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US 5G users willing to pay premium for enhanced experience

Research from leading comms tech provider finds greatest connectivity issues faced by US consumers are at airports, stadiums and concert venues, and over a quarter of US 5G users have switched providers since the launch

In what it said was its most extensive global consumer study on 5G to date, Ericsson Consumerlab has released research showing the factors influencing consumer satisfaction on 5G services are changing, with users actively seeking – and ready to pay a premium for – elevated and differentiated network performance over generic, best-effort 5G performance. 

The 5G value: Turning performance into loyalty report studied usage spanning 37,000 consumers across 28 markets, reflecting the views of an estimated 1.5 billion consumers globally, including about 650 million 5G customers.

The study fundamentally highlighted the latest trends in mobile connectivity demand and satisfaction, as well as the business case potential for 5G as a growing number of subscribers around the world express increased satisfaction with 5G. However, it also revealed that unsatisfactory 5G connectivity experiences at key locations such as stadiums, entertainment arenas and airports can make customers up to three times more likely to switch communications service providers.

The key finding was that one-in-five 5G smartphone users seeking differentiated 5G service experiences, such as quality of service, for demanding applications are willing to pay communications service providers (CSPs) a premium of up to 11% to enjoy the value-added connectivity.

The factors influencing consumer satisfaction were themselves seen as changing, namely moving from 5G geographical coverage considerations to more application experience-based metrics such as video streaming quality, mobile gaming and video calling experience, as well as 5G speed consistency. This was found to be the case especially among early 5G adopters. In addition, about 37% of 5G consumers polled believe increased data allowances in their 5G plans would justify premium rate charges from CSPs.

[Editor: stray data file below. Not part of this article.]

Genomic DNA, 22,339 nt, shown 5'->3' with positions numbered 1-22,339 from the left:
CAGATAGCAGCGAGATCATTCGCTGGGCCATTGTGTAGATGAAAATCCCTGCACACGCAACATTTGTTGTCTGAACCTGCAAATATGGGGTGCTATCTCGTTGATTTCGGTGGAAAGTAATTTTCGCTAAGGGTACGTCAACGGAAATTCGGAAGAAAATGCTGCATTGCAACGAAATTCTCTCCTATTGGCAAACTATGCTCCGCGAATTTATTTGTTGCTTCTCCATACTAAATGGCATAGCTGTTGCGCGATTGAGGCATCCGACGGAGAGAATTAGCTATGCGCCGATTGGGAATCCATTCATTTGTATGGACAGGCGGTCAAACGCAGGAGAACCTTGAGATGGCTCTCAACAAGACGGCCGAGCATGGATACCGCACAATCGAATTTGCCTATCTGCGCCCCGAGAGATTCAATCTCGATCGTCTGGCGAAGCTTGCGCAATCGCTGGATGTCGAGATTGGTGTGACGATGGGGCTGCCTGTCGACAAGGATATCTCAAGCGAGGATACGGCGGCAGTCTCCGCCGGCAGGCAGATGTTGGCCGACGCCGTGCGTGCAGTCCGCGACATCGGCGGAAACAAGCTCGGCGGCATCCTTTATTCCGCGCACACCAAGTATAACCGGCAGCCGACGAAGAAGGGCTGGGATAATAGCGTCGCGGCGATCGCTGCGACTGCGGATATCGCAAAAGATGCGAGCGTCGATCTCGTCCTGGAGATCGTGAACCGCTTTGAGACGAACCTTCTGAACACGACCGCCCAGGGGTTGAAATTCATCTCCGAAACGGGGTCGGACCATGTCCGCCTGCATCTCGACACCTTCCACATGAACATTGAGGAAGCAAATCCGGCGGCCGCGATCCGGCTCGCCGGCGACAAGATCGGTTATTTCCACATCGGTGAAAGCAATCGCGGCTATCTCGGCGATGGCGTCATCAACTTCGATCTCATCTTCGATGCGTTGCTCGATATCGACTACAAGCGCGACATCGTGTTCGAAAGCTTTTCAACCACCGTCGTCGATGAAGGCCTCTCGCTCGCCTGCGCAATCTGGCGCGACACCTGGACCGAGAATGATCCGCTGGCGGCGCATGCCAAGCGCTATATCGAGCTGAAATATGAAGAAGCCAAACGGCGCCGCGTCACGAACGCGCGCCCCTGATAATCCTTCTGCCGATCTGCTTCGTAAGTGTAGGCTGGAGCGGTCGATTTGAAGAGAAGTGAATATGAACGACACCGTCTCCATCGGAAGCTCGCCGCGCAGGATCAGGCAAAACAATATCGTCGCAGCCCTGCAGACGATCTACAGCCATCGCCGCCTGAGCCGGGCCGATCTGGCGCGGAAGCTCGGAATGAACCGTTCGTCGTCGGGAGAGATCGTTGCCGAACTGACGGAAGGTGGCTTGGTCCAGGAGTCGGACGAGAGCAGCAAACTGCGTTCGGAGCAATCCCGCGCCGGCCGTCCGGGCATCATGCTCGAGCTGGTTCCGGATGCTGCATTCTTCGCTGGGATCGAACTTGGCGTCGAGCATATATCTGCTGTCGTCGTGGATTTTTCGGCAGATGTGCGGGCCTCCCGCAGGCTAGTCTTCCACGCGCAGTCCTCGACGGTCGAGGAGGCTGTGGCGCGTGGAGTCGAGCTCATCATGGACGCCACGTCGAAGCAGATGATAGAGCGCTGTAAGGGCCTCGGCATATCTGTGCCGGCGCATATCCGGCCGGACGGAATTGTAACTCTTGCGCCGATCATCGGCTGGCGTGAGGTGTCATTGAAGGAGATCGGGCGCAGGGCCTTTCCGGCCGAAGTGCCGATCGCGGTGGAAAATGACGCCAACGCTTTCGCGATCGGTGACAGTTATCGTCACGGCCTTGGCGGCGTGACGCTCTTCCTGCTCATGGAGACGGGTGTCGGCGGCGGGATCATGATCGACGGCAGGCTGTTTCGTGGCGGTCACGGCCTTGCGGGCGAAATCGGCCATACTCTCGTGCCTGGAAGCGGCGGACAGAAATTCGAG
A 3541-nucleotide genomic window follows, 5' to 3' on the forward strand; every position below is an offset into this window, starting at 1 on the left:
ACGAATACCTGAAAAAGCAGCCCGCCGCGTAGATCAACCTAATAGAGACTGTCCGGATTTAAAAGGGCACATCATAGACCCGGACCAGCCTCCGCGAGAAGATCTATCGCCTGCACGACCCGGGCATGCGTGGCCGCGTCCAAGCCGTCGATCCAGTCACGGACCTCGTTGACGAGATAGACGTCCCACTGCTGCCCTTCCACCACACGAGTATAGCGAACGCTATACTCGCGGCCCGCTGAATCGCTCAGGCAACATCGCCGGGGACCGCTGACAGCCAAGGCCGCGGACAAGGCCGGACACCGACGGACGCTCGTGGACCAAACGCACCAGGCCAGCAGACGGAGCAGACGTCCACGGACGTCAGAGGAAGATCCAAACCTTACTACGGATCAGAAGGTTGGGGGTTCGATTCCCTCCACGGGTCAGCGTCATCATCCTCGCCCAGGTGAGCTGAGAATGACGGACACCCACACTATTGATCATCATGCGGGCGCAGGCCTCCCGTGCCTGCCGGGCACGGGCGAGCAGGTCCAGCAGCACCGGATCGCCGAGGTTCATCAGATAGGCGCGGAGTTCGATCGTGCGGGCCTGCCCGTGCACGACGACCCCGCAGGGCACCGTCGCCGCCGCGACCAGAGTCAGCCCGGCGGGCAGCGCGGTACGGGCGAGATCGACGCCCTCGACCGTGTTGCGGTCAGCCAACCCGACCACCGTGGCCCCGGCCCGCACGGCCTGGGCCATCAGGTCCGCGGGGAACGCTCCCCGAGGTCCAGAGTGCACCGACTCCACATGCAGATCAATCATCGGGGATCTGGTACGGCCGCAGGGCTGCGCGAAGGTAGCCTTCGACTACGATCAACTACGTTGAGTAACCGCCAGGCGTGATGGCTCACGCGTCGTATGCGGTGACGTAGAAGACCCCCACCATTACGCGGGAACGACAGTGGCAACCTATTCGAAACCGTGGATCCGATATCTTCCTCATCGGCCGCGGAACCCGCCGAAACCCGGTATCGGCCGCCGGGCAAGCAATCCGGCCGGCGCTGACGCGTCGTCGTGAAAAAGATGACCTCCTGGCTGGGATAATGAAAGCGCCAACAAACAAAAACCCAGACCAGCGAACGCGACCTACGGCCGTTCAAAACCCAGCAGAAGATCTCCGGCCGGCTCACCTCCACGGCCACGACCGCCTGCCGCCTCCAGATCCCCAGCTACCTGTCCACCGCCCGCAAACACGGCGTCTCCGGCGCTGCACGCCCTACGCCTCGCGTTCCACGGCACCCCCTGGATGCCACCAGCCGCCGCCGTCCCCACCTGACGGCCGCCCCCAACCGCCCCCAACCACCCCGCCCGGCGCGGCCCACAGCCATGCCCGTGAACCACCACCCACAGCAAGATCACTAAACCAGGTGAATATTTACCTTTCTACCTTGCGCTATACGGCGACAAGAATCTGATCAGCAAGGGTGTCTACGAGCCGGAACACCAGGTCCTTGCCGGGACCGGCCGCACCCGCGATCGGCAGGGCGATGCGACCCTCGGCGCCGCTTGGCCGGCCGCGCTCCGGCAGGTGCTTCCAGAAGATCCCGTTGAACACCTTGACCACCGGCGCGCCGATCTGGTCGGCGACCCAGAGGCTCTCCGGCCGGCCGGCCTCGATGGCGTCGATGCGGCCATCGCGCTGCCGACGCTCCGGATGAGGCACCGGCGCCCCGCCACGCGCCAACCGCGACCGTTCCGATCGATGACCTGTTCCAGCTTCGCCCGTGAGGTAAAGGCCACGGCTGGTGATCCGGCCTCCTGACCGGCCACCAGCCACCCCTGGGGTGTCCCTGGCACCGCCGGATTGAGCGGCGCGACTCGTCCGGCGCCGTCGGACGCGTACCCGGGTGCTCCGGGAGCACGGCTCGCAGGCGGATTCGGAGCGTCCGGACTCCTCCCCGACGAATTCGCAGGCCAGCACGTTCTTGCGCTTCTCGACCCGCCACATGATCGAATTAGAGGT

The study found that on average, 5G users reported a 47% increase in time spent on enhanced video formats over the past two years. The number of daily augmented reality (AR) application users has doubled since the end of 2020. Emerging formats were increasingly driving usage and 5G data consumption as service providers bundle rich media content into 5G plans.

The report also addressed how 5G user engagement, and consequently mobile data consumption, was being driven by the bundling of 5G-rich enhanced video – such as 4K, 360-degree experiences, multi-view videos and AR applications – on 5G plans. New 5G users still valued 5G outdoor coverage and speed, and in markets where 5G population coverage exceeded 80%, long-time users were prioritising video quality and upload speeds for the apps they use, reflecting evolving expectations. There was also a reported surge in use of 5G for HD video streaming (41%) and AR applications (316%) in the US.

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5G performance at key locations were influencing consumer loyalty. About 17% of consumers across 28 markets had switched service providers since the launch of 5G, driven primarily by issues with 5G network performance. A significant influence was 5G experience in critical locations, such as arenas and airports, and 27% of smartphone users expected differentiated 5G connectivity.

“Interestingly, about one-in-five 5G smartphone users polled expressed a clear preference for differentiated quality of service connectivity,” said Jasmeet Singh Sethi, head of Ericsson ConsumerLab. “Rather than settling for generic, best-effort 5G performance, these users are actively seeking elevated and consistent network performance, especially tailored for demanding applications and specific key locations.”

Sethi said another clear 5G customer loyalty indicator related to consumers’ experiences of the connectivity at busy locations and major event venues. “This is where a lot of 5G consumers clearly expect 5G to be able to give them a value-add experience – for example, to enhance a night out at a major entertainment venue, or when traveling through an airport,” he added.

“If their experience in such locations is poor, they are three times more likely to switch to a provider who can provide that optimum 5G experience.”

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